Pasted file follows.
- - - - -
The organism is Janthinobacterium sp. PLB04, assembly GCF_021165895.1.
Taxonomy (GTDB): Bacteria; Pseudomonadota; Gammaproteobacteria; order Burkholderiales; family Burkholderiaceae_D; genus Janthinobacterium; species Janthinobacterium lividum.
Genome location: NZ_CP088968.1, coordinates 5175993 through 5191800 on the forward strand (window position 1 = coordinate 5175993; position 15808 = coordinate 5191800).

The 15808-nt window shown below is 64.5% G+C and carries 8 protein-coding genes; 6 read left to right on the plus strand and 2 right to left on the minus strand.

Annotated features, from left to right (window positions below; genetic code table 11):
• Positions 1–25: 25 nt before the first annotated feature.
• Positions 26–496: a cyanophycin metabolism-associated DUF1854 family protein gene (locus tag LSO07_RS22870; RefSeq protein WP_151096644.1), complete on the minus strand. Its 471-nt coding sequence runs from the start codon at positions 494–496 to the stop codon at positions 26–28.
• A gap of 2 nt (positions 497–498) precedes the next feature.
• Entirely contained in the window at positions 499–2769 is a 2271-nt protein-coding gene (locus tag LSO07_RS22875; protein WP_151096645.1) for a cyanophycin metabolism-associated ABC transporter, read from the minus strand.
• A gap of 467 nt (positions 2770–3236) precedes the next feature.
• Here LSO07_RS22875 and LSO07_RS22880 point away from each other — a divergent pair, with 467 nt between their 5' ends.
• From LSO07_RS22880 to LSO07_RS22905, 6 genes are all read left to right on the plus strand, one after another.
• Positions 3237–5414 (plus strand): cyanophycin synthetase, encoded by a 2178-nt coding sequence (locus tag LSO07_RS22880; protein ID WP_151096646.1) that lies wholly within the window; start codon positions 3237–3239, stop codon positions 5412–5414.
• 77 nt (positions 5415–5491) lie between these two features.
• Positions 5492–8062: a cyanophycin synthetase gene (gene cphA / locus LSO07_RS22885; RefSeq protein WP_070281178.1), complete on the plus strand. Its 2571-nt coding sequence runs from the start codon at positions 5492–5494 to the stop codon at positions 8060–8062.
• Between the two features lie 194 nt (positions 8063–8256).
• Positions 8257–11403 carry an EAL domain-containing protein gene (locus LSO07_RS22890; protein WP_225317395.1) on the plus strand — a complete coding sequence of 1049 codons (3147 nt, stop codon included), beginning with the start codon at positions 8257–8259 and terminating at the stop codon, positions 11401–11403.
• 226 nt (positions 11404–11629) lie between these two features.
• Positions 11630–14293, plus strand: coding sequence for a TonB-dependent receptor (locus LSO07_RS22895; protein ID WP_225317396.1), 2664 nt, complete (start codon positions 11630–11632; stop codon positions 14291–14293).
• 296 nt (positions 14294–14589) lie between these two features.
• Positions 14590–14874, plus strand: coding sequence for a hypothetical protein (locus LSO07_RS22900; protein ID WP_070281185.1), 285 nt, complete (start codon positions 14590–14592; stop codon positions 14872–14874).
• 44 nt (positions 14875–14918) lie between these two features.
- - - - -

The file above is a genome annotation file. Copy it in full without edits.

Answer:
The organism is Janthinobacterium sp. PLB04, assembly GCF_021165895.1.
Taxonomy (GTDB): Bacteria; Pseudomonadota; Gammaproteobacteria; order Burkholderiales; family Burkholderiaceae_D; genus Janthinobacterium; species Janthinobacterium lividum.
Genome location: NZ_CP088968.1, coordinates 5175993 through 5191800 on the forward strand (window position 1 = coordinate 5175993; position 15808 = coordinate 5191800).

The 15808-nt window shown below is 64.5% G+C and carries 8 protein-coding genes; 6 read left to right on the plus strand and 2 right to left on the minus strand.

Annotated features, from left to right (window positions below; genetic code table 11):
• Positions 1–25: 25 nt before the first annotated feature.
• Positions 26–496: a cyanophycin metabolism-associated DUF1854 family protein gene (locus tag LSO07_RS22870; RefSeq protein WP_151096644.1), complete on the minus strand. Its 471-nt coding sequence runs from the start codon at positions 494–496 to the stop codon at positions 26–28.
• A gap of 2 nt (positions 497–498) precedes the next feature.
• Entirely contained in the window at positions 499–2769 is a 2271-nt protein-coding gene (locus tag LSO07_RS22875; protein WP_151096645.1) for a cyanophycin metabolism-associated ABC transporter, read from the minus strand.
• A gap of 467 nt (positions 2770–3236) precedes the next feature.
• Here LSO07_RS22875 and LSO07_RS22880 point away from each other — a divergent pair, with 467 nt between their 5' ends.
• From LSO07_RS22880 to LSO07_RS22905, 6 genes are all read left to right on the plus strand, one after another.
• Positions 3237–5414 (plus strand): cyanophycin synthetase, encoded by a 2178-nt coding sequence (locus tag LSO07_RS22880; protein ID WP_151096646.1) that lies wholly within the window; start codon positions 3237–3239, stop codon positions 5412–5414.
• 77 nt (positions 5415–5491) lie between these two features.
• Positions 5492–8062: a cyanophycin synthetase gene (gene cphA / locus LSO07_RS22885; RefSeq protein WP_070281178.1), complete on the plus strand. Its 2571-nt coding sequence runs from the start codon at positions 5492–5494 to the stop codon at positions 8060–8062.
• Between the two features lie 194 nt (positions 8063–8256).
• Positions 8257–11403 carry an EAL domain-containing protein gene (locus LSO07_RS22890; protein WP_225317395.1) on the plus strand — a complete coding sequence of 1049 codons (3147 nt, stop codon included), beginning with the start codon at positions 8257–8259 and terminating at the stop codon, positions 11401–11403.
• 226 nt (positions 11404–11629) lie between these two features.
• Positions 11630–14293, plus strand: coding sequence for a TonB-dependent receptor (locus LSO07_RS22895; protein ID WP_225317396.1), 2664 nt, complete (start codon positions 11630–11632; stop codon positions 14291–14293).
• 296 nt (positions 14294–14589) lie between these two features.
• Positions 14590–14874, plus strand: coding sequence for a hypothetical protein (locus LSO07_RS22900; protein ID WP_070281185.1), 285 nt, complete (start codon positions 14590–14592; stop codon positions 14872–14874).
• 44 nt (positions 14875–14918) lie between these two features.